???????????
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exert v
altitude n
relative to
to be related to
encounter v
fluid n
fluid a
entire a
ordered motion
blast n
net a
angular momentum
viscosity n
rotational a
boundary layer
drag n
compressibility n
to go into
alter v
shock wave
???????? (??????????), ???????????
(????????)
??????
??????????? ? ?.&?.; ?? ????????? ? ?.&?.
????? ????????? ? ?&?.
????????????, ???????????
?????? ?????
???????, ????????????, ??????
????, ??????, ?????
????????????? ????????
??????
?????, ????????
?????? ????????; ?????? ?????????? ???&
?????
????????; ?????????; ?????????? ??????
????????
??????????? ????
??????? ?????????????, ??????????
????????? ? ?????????
??????????? ? ??????, ???????????
????????, ????????????
??????? ?????
1. Find the transcriptions of the following words in a dictionary.
Pronounce them carefully:
?haracteristics, characterize, proton, neutron, neon, oxygen,
nitrogen, theory, diatomic, process, gas, through, location,
rotational, macro, micro, kinetic, thermodynamic, lead, major,
molecule.
2. Translate the following words and word combinations:
the air ? the characteristics of air ? the major components of air;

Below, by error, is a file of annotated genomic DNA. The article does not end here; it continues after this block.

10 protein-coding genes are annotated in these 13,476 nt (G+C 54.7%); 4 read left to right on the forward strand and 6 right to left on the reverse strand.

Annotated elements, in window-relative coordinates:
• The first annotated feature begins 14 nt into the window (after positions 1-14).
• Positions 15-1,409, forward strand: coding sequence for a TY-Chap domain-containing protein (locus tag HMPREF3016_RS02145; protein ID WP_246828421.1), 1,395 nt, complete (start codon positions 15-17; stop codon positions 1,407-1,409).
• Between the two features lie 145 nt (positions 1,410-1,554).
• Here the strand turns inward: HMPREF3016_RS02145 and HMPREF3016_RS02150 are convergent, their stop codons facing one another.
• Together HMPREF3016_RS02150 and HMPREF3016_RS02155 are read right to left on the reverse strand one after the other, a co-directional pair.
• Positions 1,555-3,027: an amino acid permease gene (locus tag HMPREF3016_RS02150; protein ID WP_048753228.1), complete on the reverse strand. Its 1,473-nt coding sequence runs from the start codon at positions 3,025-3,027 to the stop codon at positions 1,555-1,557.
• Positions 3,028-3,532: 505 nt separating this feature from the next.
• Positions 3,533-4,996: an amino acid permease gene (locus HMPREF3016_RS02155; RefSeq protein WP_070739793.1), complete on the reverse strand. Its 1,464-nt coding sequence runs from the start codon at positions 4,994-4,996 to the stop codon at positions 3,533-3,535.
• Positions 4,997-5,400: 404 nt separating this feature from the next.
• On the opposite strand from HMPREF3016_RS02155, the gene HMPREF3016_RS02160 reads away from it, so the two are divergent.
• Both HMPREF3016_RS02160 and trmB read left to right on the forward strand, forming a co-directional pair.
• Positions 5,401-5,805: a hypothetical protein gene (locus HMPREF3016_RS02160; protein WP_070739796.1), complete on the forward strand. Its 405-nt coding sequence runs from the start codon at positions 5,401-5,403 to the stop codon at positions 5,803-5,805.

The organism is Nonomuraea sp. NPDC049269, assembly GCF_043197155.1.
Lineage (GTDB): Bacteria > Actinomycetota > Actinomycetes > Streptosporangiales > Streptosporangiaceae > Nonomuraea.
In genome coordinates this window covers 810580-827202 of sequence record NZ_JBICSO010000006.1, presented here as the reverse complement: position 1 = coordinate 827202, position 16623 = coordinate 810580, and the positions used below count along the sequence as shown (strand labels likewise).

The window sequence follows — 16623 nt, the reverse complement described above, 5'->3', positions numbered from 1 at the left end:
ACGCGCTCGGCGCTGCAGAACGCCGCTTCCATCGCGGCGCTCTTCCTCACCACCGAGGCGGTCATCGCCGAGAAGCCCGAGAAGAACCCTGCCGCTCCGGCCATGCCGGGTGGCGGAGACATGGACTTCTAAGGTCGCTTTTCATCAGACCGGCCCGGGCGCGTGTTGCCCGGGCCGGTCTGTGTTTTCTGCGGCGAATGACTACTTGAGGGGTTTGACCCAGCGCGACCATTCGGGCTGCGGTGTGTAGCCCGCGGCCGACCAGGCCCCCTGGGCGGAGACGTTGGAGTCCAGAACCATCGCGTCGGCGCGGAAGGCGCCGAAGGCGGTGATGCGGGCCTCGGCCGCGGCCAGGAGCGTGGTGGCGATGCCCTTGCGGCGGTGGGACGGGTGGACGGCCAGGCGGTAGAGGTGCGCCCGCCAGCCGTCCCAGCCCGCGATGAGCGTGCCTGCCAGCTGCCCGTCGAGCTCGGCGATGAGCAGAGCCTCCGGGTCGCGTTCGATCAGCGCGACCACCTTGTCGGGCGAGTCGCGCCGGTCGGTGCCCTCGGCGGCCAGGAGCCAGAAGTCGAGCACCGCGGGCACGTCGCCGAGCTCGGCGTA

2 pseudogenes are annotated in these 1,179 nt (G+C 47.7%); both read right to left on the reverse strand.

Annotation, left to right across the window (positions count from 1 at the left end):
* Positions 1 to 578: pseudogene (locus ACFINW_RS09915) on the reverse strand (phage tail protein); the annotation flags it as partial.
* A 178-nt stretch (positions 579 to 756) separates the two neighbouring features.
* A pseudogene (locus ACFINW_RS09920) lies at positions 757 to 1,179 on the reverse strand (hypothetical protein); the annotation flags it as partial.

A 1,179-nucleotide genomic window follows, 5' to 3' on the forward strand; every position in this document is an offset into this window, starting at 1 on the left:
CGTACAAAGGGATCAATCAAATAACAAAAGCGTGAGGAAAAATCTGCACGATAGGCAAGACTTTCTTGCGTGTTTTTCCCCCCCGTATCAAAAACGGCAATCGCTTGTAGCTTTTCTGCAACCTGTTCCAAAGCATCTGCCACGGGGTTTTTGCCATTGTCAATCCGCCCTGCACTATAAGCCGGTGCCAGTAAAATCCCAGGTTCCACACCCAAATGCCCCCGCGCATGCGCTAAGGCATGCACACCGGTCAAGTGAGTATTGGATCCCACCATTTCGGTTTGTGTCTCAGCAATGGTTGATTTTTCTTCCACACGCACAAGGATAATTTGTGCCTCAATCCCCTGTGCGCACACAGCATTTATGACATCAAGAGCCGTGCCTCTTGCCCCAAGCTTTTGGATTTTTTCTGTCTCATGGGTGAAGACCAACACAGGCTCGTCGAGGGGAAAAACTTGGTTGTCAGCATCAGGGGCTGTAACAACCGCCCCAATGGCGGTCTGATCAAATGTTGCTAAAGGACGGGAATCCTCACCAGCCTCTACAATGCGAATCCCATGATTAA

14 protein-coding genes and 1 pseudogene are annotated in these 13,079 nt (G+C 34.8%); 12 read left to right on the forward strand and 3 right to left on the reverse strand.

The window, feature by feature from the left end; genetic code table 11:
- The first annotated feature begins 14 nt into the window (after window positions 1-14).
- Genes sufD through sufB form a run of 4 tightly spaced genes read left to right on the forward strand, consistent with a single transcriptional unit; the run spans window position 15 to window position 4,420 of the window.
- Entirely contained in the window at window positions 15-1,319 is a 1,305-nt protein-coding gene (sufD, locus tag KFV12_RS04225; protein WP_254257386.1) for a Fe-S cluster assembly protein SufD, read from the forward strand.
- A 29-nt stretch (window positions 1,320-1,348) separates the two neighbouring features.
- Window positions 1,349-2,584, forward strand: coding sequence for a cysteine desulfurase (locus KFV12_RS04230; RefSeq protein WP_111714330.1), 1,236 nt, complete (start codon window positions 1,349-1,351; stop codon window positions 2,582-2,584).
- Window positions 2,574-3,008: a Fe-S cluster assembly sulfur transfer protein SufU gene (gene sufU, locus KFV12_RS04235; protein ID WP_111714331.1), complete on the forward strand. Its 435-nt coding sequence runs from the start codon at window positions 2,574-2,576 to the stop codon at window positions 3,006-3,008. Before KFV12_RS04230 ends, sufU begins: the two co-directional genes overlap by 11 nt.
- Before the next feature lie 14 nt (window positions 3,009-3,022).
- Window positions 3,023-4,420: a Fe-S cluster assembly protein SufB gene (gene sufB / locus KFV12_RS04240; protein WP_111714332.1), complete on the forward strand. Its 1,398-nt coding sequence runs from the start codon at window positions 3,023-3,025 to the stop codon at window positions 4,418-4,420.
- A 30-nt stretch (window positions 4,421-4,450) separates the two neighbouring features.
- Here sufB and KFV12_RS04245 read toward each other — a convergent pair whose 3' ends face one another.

the motion ? the individual molecular motions ? the large scale
motion;
the property ? the gas properties ? the uniform gas properties.
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3. Read and translate the text.
Text IA. Gas Properties Definitions
Aerodynamics involves the interactions between an object and
the surrounding air. To better understand these interactions, we need to
know some things about air.
Characteristics of Air
All matter is made from atoms with the configuration of the atom
(number of protons, number of neutrons) determining the kind of matter
present (oxygen, lead, silver, neon). Individual atoms can combine with
other atoms to form molecules. In particular, oxygen and nitrogen, which
are the major components of air, occur in nature as diatomic (2 atom)
molecules. Under normal conditions, matter exists as either a solid,
a liquid, or a gas. Air is a gas. In any gas, we have a very large number of
molecules that are only weakly attracted to each other and are free to move
about in space. When studying gases, we can investigate the motions and
interactions of individual molecules, or we can investigate the large scale
action of the gas as a whole. Scientists refer to the large scale motion of
the gas as the macro scale and the individual molecular motions as
the micro scale. Some phenomena are easier to understand and explain
based on the macro scale, while other phenomena are more easily explained